Though far removed from the thrill of climbing a mountain or jumping out of a plane, fear seekers still take a certain amount of pleasure from tales of intrigue, even if they’re just verbal or visual retellings. What it boils down to is that people love stories – the good, the bad and the ugly. Remember the ghost stories you used to tell around the campfire and how scary they seemed?
“People just like a good story, and sometimes crime and mystery creates a good story,” Griffith said. “There’s a reason Sir Arthur Conan Doyle was so popular. He wrote great stories. People love stories that don’t have a neat ending.”
But is the fascination with crime serving a purpose, or is it eroding society’s sense of well-being?
In the late 1990s and early 2000s, a story spread about gang initiations. More specifically, that people driving at night with their lights off were gang members looking for victims. Other drivers who flashed their lights at them would flag themselves as targets.
Dr. Todd Powell-Williams, associate professor of sociology, heard the same rumors as a graduate student in Illinois. He said the fact that the story is untrue has no bearing on whether or not people are afraid.
“We’ve already decided that it’s gang members in the vehicle, and that we should be afraid of them,” he said. “The fear of what might happen makes these situations real. People change their patterns of movement. Maybe they don’t go out at night or won’t flash their lights at someone.”
In these situations, fear isn’t the healthy emotion that Vazdarjanova and Davidson describe. Instead, the “what-if” has become a source of anxiety that can be crippling.
“A certain amount of fear can be healthy, but if that fear begins to keep us from living our lives then it’s become a problem,” said Powell-Williams.
He theorizes that it’s the thrill associated with fear that attracts people. Perhaps it’s why we continue to listen to those podcasts or watch scary movies.
“I think what I like about scary movies, and probably what appeals to a lot of people, is that you get a thrill that is happening in a controlled environment,” he said. “In these environments, you most likely will not get hurt because the environment allows you to control the risks. We find it enjoyable because a little bit of adrenaline feels good. It certainly reminds you that you’re alive.”
The mainstream, viral popularity of the docuseries “Making a Murderer,” the podcast “Serial,” the remake of Stephen King’s It and more blur the lines between fear and fascination. It also begs that question, is it dangerous to cultivate a culture that is obsessed with fear and all that it encompasses?
It can be dangerous to feed off shared fears to relate to one another, according to Melissa Powell-Williams, associate professor of sociology.
“Fear is a motivating factor influencing our behavior, but it can be socially constructed and manipulated,” she said. “Inherently, fear is not bad. It can keep us alive and safe. The problem occurs when fear is socially managed in negative ways. It can be the source of discrimination, prejudice, hate crimes, violence, war, etc.”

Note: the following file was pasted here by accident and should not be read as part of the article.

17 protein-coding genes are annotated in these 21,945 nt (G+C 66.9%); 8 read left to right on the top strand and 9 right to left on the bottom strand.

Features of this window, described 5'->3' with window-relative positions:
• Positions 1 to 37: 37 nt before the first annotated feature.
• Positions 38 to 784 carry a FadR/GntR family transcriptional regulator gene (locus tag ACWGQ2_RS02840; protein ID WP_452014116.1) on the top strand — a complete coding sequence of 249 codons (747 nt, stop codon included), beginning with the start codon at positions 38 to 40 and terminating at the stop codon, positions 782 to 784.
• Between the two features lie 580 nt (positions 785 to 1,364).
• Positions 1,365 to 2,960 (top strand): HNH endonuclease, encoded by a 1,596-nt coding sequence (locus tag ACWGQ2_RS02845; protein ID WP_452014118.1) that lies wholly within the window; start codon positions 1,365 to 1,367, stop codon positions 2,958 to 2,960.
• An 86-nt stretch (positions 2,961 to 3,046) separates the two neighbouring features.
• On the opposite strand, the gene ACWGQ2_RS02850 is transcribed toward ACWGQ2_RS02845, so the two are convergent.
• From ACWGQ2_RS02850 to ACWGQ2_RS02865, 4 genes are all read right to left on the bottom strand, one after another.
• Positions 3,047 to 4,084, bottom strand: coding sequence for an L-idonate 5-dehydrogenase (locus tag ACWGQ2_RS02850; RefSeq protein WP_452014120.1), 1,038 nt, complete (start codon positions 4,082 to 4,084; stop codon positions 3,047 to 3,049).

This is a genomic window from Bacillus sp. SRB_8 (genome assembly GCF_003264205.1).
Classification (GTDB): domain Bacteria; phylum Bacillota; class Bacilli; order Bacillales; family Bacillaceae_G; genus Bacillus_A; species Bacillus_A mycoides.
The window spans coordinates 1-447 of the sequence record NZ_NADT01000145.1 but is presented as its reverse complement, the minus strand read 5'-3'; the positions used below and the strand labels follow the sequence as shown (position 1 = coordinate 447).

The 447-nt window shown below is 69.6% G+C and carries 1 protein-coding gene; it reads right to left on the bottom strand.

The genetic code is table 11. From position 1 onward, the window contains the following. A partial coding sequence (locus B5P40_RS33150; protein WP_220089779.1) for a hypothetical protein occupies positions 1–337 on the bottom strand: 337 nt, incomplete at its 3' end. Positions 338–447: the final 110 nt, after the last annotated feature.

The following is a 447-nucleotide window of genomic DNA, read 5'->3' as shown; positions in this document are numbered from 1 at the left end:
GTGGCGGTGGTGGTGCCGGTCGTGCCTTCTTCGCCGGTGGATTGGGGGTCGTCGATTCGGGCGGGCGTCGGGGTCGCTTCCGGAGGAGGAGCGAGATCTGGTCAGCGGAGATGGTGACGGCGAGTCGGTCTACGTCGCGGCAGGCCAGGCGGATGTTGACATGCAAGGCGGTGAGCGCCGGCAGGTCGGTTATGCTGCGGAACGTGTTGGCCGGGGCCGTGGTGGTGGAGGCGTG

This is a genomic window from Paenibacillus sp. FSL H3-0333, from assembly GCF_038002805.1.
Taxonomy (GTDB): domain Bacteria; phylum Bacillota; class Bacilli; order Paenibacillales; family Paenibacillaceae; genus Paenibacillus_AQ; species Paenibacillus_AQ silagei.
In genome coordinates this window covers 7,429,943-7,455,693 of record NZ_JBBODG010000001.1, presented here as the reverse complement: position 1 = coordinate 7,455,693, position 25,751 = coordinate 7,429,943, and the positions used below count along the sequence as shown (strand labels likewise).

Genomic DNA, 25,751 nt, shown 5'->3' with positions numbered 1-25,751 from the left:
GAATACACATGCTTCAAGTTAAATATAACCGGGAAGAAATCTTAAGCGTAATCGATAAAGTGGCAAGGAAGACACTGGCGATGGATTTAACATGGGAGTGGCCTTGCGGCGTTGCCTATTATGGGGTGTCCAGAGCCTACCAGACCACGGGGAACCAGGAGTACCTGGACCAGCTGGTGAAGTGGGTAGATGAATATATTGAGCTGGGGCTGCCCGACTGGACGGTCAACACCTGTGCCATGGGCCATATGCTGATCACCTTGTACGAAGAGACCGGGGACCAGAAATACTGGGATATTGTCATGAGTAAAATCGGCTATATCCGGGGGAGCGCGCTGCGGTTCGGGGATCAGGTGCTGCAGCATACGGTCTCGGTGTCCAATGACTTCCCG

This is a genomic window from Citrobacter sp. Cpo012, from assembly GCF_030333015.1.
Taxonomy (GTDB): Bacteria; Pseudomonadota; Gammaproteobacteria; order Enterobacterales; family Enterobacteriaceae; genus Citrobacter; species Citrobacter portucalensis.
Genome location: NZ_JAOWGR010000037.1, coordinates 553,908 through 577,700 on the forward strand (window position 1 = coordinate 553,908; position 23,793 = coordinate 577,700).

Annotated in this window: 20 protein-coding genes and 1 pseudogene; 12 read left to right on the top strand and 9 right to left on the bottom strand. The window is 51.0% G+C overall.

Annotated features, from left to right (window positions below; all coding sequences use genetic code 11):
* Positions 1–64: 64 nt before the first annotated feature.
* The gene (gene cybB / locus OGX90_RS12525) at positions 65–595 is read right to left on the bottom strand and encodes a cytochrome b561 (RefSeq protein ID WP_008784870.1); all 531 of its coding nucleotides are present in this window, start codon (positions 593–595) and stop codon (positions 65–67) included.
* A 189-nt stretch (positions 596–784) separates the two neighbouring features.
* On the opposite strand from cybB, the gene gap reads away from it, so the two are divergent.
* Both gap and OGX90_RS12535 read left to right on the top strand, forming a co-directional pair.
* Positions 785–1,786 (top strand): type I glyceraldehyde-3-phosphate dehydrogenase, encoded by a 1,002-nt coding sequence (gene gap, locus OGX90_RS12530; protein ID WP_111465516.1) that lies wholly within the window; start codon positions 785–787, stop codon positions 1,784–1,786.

Powell-Williams teaches a class on the sociology of the undead that touches on fear and its reflections on society. The class explores these concepts through the lens of zombie television shows and movies.
“Zombies represent fear,” she said. “They represent the things that our culture is currently afraid of. What’s interesting is that the zombies change dramatically depending on what we’re afraid of. For example, Night of the Living Dead reflects the civil rights era and issues of inequality. Now, you see more post-apocalyptic zombies. This could be seen as a symptom of where we are as a global society and the fear of terrorism.”
This same concept can be applied to Stephen King’s It. In the movie, “it” takes several forms, from a clown to a spider. Essentially, it doesn’t matter what “it” is, according to Powell-Williams. “It” is whatever is scary to the person watching, and the fear isn’t as important as the response.
Knowing this — knowing how deeply ingrained fear is in our collective subconscious — can we ever truly conquer “it”?
The answer is, “It’s complicated.”
With more knowledge and understanding of our particular fears, societal or otherwise, we can absolutely begin to challenge our own perceptions. Eventually, meeting those challenges might lead to greater self-knowledge, a better understanding of who we are. If we’re lucky, it might even lead us to become less fearful.
Will we ever conquer all of our fears, though? No. And we should never want to.
For all the thrills, chills and night sweats they give us, simply put, our fears keep us alive. They make us human.
But would knowing or understanding that make Pam Chinnery’s friend feel any more comfortable coming to see her perform? Don’t count on it.
WHAT ARE THE ODDS?
Fear can be a good way to keep us from engaging in unsafe behavior, but not all fears are reasonable. Here’s a look at some common fears and the odds of them actually killing us.
Vehophobia—fear of driving
Odds of dying from a motor vehicle crash are 1 in 114.
Acrophobia—fear of heights
Odds of dying from a fall are 1 in 127.
Aquaphobia—fear of water
Odds of dying from drowning and submersion are 1 in 1,188.
Trypanophobia—fear of needles
Odds of dying from contact with sharp objects are 1 in 38,174.
Astraphobia—fear of lightning
Odds of dying from a lightning strike are 1 in 161,856.
Source: National Safety Council 2017
Illustrations by: Allison Gaines